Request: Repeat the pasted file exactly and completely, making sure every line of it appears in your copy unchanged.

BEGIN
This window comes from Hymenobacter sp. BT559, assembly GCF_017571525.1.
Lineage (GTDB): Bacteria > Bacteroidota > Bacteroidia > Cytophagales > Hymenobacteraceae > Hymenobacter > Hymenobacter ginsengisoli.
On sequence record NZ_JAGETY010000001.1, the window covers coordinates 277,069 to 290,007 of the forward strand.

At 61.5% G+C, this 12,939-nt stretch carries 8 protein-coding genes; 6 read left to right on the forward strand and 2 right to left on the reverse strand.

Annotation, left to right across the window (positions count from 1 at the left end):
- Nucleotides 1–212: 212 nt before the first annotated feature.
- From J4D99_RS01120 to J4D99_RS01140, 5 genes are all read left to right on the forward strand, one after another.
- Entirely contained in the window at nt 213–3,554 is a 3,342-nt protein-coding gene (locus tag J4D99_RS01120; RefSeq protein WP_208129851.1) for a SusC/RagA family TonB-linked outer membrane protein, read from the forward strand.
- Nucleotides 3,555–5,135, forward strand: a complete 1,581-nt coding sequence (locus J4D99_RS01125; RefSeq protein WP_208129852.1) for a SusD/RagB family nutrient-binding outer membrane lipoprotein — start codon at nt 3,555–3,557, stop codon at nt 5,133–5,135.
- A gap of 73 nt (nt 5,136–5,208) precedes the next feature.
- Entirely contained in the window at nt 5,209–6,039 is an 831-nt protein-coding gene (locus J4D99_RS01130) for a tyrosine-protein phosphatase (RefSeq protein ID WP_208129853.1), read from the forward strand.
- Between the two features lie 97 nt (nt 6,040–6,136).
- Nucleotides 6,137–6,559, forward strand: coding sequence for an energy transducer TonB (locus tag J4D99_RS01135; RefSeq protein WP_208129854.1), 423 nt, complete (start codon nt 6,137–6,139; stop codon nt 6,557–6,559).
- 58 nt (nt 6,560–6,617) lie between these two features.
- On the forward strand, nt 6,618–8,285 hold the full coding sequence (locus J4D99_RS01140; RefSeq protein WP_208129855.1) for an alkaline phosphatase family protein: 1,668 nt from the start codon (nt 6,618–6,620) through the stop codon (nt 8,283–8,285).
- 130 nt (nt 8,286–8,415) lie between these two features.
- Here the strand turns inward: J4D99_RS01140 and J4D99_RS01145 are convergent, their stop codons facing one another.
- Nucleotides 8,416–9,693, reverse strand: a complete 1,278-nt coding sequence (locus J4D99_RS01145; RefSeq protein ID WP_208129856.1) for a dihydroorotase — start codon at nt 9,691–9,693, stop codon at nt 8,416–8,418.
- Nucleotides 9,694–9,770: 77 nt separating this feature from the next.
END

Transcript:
This window comes from Hymenobacter sp. BT559, assembly GCF_017571525.1.
Lineage (GTDB): Bacteria > Bacteroidota > Bacteroidia > Cytophagales > Hymenobacteraceae > Hymenobacter > Hymenobacter ginsengisoli.
On sequence record NZ_JAGETY010000001.1, the window covers coordinates 277,069 to 290,007 of the forward strand.

At 61.5% G+C, this 12,939-nt stretch carries 8 protein-coding genes; 6 read left to right on the forward strand and 2 right to left on the reverse strand.

Annotation, left to right across the window (positions count from 1 at the left end):
- Nucleotides 1–212: 212 nt before the first annotated feature.
- From J4D99_RS01120 to J4D99_RS01140, 5 genes are all read left to right on the forward strand, one after another.
- Entirely contained in the window at nt 213–3,554 is a 3,342-nt protein-coding gene (locus tag J4D99_RS01120; RefSeq protein WP_208129851.1) for a SusC/RagA family TonB-linked outer membrane protein, read from the forward strand.
- Nucleotides 3,555–5,135, forward strand: a complete 1,581-nt coding sequence (locus J4D99_RS01125; RefSeq protein WP_208129852.1) for a SusD/RagB family nutrient-binding outer membrane lipoprotein — start codon at nt 3,555–3,557, stop codon at nt 5,133–5,135.
- A gap of 73 nt (nt 5,136–5,208) precedes the next feature.
- Entirely contained in the window at nt 5,209–6,039 is an 831-nt protein-coding gene (locus J4D99_RS01130) for a tyrosine-protein phosphatase (RefSeq protein ID WP_208129853.1), read from the forward strand.
- Between the two features lie 97 nt (nt 6,040–6,136).
- Nucleotides 6,137–6,559, forward strand: coding sequence for an energy transducer TonB (locus tag J4D99_RS01135; RefSeq protein WP_208129854.1), 423 nt, complete (start codon nt 6,137–6,139; stop codon nt 6,557–6,559).
- 58 nt (nt 6,560–6,617) lie between these two features.
- On the forward strand, nt 6,618–8,285 hold the full coding sequence (locus J4D99_RS01140; RefSeq protein WP_208129855.1) for an alkaline phosphatase family protein: 1,668 nt from the start codon (nt 6,618–6,620) through the stop codon (nt 8,283–8,285).
- 130 nt (nt 8,286–8,415) lie between these two features.
- Here the strand turns inward: J4D99_RS01140 and J4D99_RS01145 are convergent, their stop codons facing one another.
- Nucleotides 8,416–9,693, reverse strand: a complete 1,278-nt coding sequence (locus J4D99_RS01145; RefSeq protein ID WP_208129856.1) for a dihydroorotase — start codon at nt 9,691–9,693, stop codon at nt 8,416–8,418.
- Nucleotides 9,694–9,770: 77 nt separating this feature from the next.